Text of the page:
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Why Marshall Isn’t Really a Biopic, and Why That’s OK

This legal thriller focuses almost exclusively on a rather obscure court case to represent Thurgood Marshall’s passion, intelligence, fairness, and tenacity.
By Todd Jorgenson |

Contrary to its title, Marshall isn’t really a biopic about the first black justice in the United States Supreme Court.

We don’t learn much about Thurgood Marshall’s upbringing or his influences. There aren’t many scenes of him directly overcoming oppression or fighting for civil rights. And it doesn’t even delve much into his marriage or his background in law.

Rather, the film focuses almost exclusively on a rather obscure court case — one in which he’s not even the lead defense counsel — to represent Marshall’s passion, intelligence, fairness, and tenacity. And while such an approach might lack a broader examination of Marshall’s influence, it succeeds as a taut and evocative legal thriller.

The film takes place in the early 1940s, when Marshall (Chadwick Boseman) was a diligent NAACP attorney summoned to Connecticut to help defend a black chauffeur (Sterling K. Brown) accused of sexual assault by his wealthy white employer (Kate Hudson).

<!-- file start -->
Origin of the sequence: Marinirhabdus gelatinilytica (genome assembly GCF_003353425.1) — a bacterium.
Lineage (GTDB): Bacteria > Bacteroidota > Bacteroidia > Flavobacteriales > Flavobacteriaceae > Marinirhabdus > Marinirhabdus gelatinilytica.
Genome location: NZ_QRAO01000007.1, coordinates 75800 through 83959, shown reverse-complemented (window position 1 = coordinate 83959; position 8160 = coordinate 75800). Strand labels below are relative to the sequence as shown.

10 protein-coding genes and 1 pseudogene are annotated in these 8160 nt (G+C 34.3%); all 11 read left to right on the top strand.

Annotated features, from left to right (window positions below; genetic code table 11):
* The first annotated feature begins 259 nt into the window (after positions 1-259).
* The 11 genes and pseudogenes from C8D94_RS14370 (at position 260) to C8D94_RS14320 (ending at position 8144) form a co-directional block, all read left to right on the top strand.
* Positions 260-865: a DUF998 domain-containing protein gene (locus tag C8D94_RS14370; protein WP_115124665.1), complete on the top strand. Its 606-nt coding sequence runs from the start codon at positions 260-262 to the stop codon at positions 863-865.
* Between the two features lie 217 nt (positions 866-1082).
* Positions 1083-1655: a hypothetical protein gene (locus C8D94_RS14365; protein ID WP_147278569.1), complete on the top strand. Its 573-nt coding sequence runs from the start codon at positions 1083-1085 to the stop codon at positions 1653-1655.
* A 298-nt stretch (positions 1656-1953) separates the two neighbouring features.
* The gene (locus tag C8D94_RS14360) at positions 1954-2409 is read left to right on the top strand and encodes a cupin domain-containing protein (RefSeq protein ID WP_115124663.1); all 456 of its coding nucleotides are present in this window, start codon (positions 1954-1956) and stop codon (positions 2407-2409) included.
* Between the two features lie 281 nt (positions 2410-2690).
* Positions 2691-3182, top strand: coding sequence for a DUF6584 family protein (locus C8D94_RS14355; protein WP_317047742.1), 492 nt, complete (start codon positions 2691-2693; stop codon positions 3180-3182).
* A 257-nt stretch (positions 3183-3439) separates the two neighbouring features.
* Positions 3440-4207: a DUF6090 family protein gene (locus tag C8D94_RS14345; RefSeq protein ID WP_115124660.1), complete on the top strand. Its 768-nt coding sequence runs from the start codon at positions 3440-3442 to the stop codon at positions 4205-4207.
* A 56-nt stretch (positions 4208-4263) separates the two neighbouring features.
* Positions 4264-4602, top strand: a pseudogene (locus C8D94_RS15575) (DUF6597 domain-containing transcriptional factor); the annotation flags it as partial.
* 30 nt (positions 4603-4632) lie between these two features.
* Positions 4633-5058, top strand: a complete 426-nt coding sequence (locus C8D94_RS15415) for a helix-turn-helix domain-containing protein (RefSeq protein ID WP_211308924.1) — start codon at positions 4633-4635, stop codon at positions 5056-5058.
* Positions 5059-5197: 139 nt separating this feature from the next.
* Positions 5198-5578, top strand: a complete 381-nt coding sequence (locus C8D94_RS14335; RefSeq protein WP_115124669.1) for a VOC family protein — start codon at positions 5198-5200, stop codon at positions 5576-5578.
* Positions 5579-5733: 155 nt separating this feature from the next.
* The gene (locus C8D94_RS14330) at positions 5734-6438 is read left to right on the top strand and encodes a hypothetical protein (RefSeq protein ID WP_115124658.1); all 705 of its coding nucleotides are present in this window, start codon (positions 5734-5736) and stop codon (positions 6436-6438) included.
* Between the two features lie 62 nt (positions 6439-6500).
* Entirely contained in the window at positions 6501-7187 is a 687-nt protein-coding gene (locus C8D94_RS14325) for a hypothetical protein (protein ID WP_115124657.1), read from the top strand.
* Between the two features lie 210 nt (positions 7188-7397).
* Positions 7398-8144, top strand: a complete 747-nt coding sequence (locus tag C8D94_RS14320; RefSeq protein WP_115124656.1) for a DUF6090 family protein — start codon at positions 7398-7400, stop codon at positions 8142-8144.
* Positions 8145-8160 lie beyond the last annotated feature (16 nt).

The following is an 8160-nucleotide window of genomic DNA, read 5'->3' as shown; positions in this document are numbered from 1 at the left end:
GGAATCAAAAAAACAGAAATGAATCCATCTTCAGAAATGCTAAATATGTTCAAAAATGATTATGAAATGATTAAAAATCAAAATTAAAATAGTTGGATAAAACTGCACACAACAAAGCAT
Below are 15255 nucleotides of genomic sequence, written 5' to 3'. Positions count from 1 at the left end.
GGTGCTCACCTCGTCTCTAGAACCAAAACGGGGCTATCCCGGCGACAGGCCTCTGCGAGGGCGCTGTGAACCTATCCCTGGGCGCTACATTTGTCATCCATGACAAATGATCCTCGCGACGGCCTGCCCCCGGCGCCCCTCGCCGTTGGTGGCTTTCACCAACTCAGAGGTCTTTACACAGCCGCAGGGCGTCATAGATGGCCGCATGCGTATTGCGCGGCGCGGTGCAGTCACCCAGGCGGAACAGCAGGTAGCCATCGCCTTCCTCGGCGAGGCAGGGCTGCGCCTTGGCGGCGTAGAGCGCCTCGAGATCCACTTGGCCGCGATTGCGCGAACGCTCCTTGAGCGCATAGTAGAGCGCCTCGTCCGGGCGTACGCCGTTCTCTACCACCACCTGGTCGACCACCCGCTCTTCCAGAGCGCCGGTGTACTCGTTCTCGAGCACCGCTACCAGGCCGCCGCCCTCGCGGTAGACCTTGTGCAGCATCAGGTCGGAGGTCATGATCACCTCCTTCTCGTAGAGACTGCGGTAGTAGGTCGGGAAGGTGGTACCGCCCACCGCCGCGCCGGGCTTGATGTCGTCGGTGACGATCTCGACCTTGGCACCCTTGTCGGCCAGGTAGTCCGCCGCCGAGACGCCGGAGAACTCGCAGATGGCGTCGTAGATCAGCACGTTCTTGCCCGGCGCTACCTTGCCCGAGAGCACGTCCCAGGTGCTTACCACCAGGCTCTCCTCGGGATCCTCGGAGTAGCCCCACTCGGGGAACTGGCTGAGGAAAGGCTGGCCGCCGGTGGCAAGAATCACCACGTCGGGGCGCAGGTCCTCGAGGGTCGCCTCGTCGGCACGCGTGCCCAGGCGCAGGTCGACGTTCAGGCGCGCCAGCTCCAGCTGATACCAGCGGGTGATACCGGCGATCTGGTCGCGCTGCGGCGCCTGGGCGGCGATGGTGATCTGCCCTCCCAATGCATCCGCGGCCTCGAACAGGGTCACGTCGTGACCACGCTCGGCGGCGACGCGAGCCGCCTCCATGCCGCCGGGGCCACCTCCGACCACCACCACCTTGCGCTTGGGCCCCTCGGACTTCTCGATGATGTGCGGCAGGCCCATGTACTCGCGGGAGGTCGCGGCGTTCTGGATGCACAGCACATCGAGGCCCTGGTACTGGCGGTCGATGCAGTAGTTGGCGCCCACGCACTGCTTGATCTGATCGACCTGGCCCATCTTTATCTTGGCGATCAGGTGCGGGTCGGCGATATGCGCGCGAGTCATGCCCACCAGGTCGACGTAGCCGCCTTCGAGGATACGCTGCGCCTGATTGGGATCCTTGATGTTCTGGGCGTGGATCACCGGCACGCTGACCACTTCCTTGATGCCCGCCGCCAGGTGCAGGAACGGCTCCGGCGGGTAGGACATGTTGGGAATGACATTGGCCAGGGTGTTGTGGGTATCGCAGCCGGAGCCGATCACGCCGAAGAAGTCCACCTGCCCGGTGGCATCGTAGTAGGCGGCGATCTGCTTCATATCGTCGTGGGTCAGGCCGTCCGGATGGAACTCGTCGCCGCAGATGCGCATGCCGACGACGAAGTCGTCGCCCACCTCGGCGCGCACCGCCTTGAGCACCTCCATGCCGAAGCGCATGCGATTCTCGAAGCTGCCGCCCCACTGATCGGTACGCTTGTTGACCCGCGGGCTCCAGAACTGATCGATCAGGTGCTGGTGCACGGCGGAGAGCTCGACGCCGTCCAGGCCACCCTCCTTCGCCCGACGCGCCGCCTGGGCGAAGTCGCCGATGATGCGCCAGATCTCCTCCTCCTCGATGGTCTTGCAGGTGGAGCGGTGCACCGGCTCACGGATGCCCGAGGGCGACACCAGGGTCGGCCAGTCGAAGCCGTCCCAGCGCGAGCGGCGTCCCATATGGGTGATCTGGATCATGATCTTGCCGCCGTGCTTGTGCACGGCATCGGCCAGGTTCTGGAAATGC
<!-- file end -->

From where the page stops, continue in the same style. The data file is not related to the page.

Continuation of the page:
He works alongside an inexperienced Jewish defense attorney (Josh Gad) dealing with some prejudices of his own, which helps to deepen their bond. As Marshall’s keen intellect brings clarity to the case in light of inconsistent testimony, his hectic schedule causes some ups and downs in his personal life.

It’s probably not fair to scrutinize Marshall as a comprehensive treatment, even if invited by the title. However, Boseman — who’s also played James Brown and Jackie Robinson in his promising young career — brings depth and complexity that transcend the screenplay’s procedural trappings.

As directed by Reginald Hudlin (House Party), the film portrays Marshall as someone who didn’t relish the spotlight, but rather worked tirelessly behind the scenes. He speaks infrequently yet commands attention when he does. He puts the welfare of others ahead of his own self-interests.

Indeed, the film conveys through its narrow chronology the qualities that eventually led Marshall to bigger and better things, which is likely the intention. So it’s easier to forgive the predictable nature of the courtroom drama, the obvious embellishments and revisionist historical touches, and the lack of surprises along the way.

Despite its flaws, the film winds up doing justice to its true-life subject in a low-key and unassuming manner that Marshall himself would have probably appreciated.

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